In May our stay-at-home orders were lifted, and the hospitals started performing surgeries again.  This meant that Mr. Smiles could now get the surgery he was supposed to have back in March, but it also meant that we would be gone to the Children’s Hospital during the height of our lambing/kidding season.  Thankfully, no one birthed while we were gone.  We continued to be exhausted from our nightly barn checks as Pansy the goat went well past her due date, whereas both our first-time-mom-ewes went earlier than their due dates.  Daisy was due in May, but had hers in April.  Blue went 4 days early, the day before Mr. Smiles’ surgery.  Thankfully, Blue’s birth was uneventful and we missed it despite hourly checks on her.  Finally, 9 days past her due date, Pansy gave birth.  She had ring-womb and it made for a traumatic delivery, but both mother and baby survived.  We were finally past our birthing season and could get some sleep – theoretically.  Our oldest son graduated from high school at the end of the month – our first child to graduate from homeschool.  His ceremony and party were canceled due to coronavirus, so we had a nice little celebration on our own.  And we added a new BFL ram to the flock.

June started with disease, pests, and late frosts.  It was a challenging month for sure.  Our youngest son had more trouble with his health, leading to 1 MRI under anesthesia, 4 more surgeries, 2 ER trips, and 9 days in the hospital.  Meanwhile, back at the homestead, the mice were reaching plague-like proportions, with us catching up to 35 per night in our traps, and the barn cats killing innumerable amounts, and yet they were still wreaking havoc in the gardens and barns.  We found out that our new BFL ram might have brought Orf to the entire flock, and anxiously waited the disease incubation period, hoping it wouldn’t prove to be true.  The goat and her doeling got lice, and we were busy treating them with a natural oil daily.  One of our hens hatched out 7 baby chicks, on the same day that the doeling very suddenly died of what was suspected to be enterotoxaemia.  We grew oh-so-weary with it all.  And then, during Mr. Smiles’ hospital stay and surgeries, Pansy became very ill.  We had the vet out multiple times, only to find no obvious cause and have no treatment we tried help.  As a last-ditch-effort, on our way home from the hospital we picked up a buckling to take home to see if it was emotional depression from the death of her doeling causing her physical illness.

In July we managed to avoid the pediatric hospital, but knew our time away was limited so we were super busy at the farm trying to deal with all the summer to-dos before we had to head back to Denver.  Pansy the goat was still sick for awhile, but eventually pulled through her mysterious health issue.  We traded the temporary buckling out for a new milk doe.  We weaned lambs, sold some sheep, and purchased a new breeding ram and ewe.  We also added ducks to the farm for the first time ever.  The mice and hail continued to plague the gardens, but some harvest began to come in as well.  With two goats, and the lambs not milk-sharing with us anymore, milk continued to flow in larger quantities than before, and thus we spent a lot of time making cheese and other dairy products.  We had to switch to a larger homemade refrigerator cheese cave, as the smaller one was full.  We also purchased two pigs and butchered them for our winter meat.  It was our first time ever butchering pigs as we usually have the butcher do the pigs for us but there was no butcher who could take them due to the pandemic.  It was a very busy and productive month on the homestead for sure.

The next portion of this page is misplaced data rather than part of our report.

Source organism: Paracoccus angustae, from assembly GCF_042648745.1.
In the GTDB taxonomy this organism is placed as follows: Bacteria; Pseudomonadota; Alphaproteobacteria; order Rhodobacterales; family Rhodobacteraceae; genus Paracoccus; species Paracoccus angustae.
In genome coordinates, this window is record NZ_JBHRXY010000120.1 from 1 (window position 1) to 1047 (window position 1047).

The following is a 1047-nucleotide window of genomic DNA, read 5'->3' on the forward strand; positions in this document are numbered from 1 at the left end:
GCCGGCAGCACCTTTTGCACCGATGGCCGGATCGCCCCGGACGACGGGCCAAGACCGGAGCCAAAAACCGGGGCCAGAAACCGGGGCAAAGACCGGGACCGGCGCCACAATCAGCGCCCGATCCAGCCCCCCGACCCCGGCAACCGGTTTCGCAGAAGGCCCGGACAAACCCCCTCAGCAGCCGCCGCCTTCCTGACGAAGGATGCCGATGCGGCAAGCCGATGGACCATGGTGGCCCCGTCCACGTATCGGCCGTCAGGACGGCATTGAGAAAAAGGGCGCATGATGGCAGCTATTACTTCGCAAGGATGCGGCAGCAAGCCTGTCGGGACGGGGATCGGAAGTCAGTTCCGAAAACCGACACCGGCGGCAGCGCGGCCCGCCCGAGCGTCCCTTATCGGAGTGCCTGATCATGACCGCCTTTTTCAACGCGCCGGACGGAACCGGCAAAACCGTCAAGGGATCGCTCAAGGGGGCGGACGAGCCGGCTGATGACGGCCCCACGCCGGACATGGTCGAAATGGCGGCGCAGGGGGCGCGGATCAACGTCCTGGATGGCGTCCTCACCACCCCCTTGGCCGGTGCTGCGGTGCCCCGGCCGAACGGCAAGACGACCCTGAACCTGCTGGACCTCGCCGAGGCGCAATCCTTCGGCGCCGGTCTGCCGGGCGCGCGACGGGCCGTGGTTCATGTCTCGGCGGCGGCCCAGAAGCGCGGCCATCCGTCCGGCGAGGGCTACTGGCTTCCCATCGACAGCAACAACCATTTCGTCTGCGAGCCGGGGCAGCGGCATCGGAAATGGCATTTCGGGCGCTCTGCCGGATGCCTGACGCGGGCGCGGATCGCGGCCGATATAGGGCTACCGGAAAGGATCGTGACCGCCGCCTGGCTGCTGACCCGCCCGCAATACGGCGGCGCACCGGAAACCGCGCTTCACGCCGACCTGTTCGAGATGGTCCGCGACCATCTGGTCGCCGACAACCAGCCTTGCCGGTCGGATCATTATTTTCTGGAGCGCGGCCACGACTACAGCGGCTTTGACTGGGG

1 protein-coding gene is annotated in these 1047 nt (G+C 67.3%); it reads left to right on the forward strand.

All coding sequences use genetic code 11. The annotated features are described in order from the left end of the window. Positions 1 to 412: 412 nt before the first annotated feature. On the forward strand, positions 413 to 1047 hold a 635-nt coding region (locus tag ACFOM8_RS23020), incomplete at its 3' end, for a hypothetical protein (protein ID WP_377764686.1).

August brought a lot of juggling of farm life and hospital life.  Mr. Smiles had 2 more surgeries, one scheduled and one unexpected.  Meanwhile we were trying to continue to process all the dairy products and harvest the garden.  We ate, canned, froze, pickled, fermented, and root cellared the produce as it was harvested.  We butchered some chickens, and one of our hens decided to set and hatch some chicks.  One of the new duck hens wanted to set too, so we bought some hatching eggs and put them under her.  As I continued to blog for Mother Earth News, I also had an article published in Chickens Magazine.  Our friends were evacuated due to a wildfire and their ducks and chickens came to live with us for what turned out to be several weeks.  It was kind of fun having a goose on the farm for a little while – we had never had one before and she was beautiful and fun.  We struggled with a couple of red-tailed hawks and a golden eagle who were hanging out trying to get an easy meal in our barnyard.  The chickens had to stay in their covered pen to keep them safe.

September was beautiful, except for the large amounts of smoke from the wildfires.  We worked hard harvesting and preserving the harvest from our gardens.  The pullets began laying, so we had some fun new egg colors and sizes.  We were able to can our produce, despite supply shortages, thanks to our reusable canning lids.  We got an early hard freeze along with three days of snow that surprised us and brought the garden harvest to an end quickly.  Thankfully, we got all the produce out in time.  The snow also helped suppress the wildfires, for a little while.  We tried a new breeding plan for the sheep on the farm, and bred three of the ewes during September, planning to breed the others in December to divide up our lambing season.  We also butchered the ram lamb.  The duck hen successfully hatched her ducklings and we really enjoyed the new adventure of that.  We were able to put some more meat in the freezers when Mtn Man and his father hunted elk.  Sadly, our matriarch ewe, the first ewe we ever purchased for the farm, died unexpectedly – it was heartbreaking and a very difficult loss.